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Supreme Court accepts one new case

Madison, Wisconsin - July 9, 2009

The Wisconsin Supreme Court has voted to accept one new case and to deny review in a number of other cases. The case numbers, issues, and counties of origin are listed below.

This child sexual-assault case examines whether a defendant’s claims of ineffective assistance of counsel were sufficient to have the case sent back to the trial court as directed by the Court of Appeals.

Some background: Michael James Carter was charged with sexually assaulting a five-year-old girl. The circuit court denied Carter’s post-conviction motion claiming that his defense counsel was ineffective because he failed to present evidence of a “possible” prior sexual assault of the girl. Carter argued counsel should have done more to investigate and should have offered evidence of the possible prior assault to provide and alternative explanation for the child’s detailed sexual knowledge expressed in her testimony.

The Court of Appeals determined that until further investigation is completed, neither the circuit nor appellate court can determine whether Carter was prejudiced by counsel’s deficient performance.

“The state asks the Supreme Court to review: (1)  if the Court of Appeals improperly sent the case back to the circuit court; (2)  whether Carter failed to show exactly what counsel should have done to uncover evidence of a prior incident; and (3) whether such evidence would have been admissible.”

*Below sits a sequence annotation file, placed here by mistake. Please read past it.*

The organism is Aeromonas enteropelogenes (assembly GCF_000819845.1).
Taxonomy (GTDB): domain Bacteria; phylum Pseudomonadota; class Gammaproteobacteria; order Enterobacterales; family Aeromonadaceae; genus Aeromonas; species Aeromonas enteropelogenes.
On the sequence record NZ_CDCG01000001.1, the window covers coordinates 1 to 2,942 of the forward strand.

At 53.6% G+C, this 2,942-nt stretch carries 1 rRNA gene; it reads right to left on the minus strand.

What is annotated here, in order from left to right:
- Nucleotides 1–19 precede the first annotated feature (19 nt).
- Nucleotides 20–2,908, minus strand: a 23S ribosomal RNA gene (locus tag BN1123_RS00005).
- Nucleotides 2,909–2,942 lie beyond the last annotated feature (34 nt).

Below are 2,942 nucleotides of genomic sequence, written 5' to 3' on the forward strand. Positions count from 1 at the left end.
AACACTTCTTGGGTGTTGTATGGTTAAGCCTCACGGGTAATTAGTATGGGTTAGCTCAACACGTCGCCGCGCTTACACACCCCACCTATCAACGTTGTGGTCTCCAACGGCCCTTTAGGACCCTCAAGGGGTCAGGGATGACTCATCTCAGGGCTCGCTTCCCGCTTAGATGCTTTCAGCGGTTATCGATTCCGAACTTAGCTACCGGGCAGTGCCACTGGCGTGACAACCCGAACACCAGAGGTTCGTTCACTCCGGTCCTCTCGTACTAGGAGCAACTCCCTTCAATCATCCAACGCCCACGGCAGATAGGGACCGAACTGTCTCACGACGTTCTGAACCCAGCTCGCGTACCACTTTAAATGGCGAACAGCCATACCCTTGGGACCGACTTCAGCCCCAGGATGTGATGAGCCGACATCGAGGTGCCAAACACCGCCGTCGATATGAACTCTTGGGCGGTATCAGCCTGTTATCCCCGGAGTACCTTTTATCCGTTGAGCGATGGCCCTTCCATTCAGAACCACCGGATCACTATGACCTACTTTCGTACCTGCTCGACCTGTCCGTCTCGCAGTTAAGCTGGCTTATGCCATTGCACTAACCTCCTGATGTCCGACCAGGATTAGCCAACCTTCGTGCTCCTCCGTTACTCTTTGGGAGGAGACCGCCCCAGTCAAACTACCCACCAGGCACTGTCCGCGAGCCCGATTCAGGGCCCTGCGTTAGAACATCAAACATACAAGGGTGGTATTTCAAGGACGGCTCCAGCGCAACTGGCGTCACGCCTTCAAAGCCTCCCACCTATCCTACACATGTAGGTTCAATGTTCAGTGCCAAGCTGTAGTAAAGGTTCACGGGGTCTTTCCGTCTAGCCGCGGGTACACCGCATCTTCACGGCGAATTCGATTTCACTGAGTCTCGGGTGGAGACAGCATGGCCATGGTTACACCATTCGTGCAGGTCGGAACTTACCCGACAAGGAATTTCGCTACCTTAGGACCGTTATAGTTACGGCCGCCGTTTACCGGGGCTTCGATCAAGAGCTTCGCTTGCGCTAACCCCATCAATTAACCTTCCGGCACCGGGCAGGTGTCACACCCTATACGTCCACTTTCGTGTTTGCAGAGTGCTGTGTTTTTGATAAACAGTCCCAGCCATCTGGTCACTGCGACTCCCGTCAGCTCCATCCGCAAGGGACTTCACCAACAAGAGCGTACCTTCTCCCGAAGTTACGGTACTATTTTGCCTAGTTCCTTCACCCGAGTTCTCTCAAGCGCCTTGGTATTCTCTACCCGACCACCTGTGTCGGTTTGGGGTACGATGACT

The post-conviction court found that counsel had reasonably weighed the pros and cons of his legal strategy and that it could not see how the defense counsel could be criticized for not introducing evidence that he concluded would not benefit his legal strategy.
Counsel testified extensively as to his reasons for not seeking to introduce evidence of the possible prior sexual assault. He hired an investigator to try to interview the girl, but her mother did not want the girl to speak with him, counsel said.

Carter criticizes the post-conviction court’s decision, contending the trial court made no explicit finding regarding the admissibility of a prior incident. From Milwaukee County.

Review denied: The Supreme Court denied review in the following cases. Supreme Court review is a matter of judicial discretion, not of right, and will be granted only when special and important reasons are presented. As the state’s law-developing court, the Supreme Court exercises its discretion to consider for review only those cases that fit certain criteria, but these criteria neither control nor fully measure the Court’s discretion (see Wis. Stat. (rule) § 809.62).

2007AP2541   Andrews v. PSC
2007AP2673   PSC v. Andrews - Justice Patience Drake Roggensack dissents

2008AP1003-CR  State v. Bell - Justice Ann Walsh Bradley dissents

2008AP1538-FT  Cartlein Inv. v. Boyd - Chief Justice Shirley S. Abrahamson dissents

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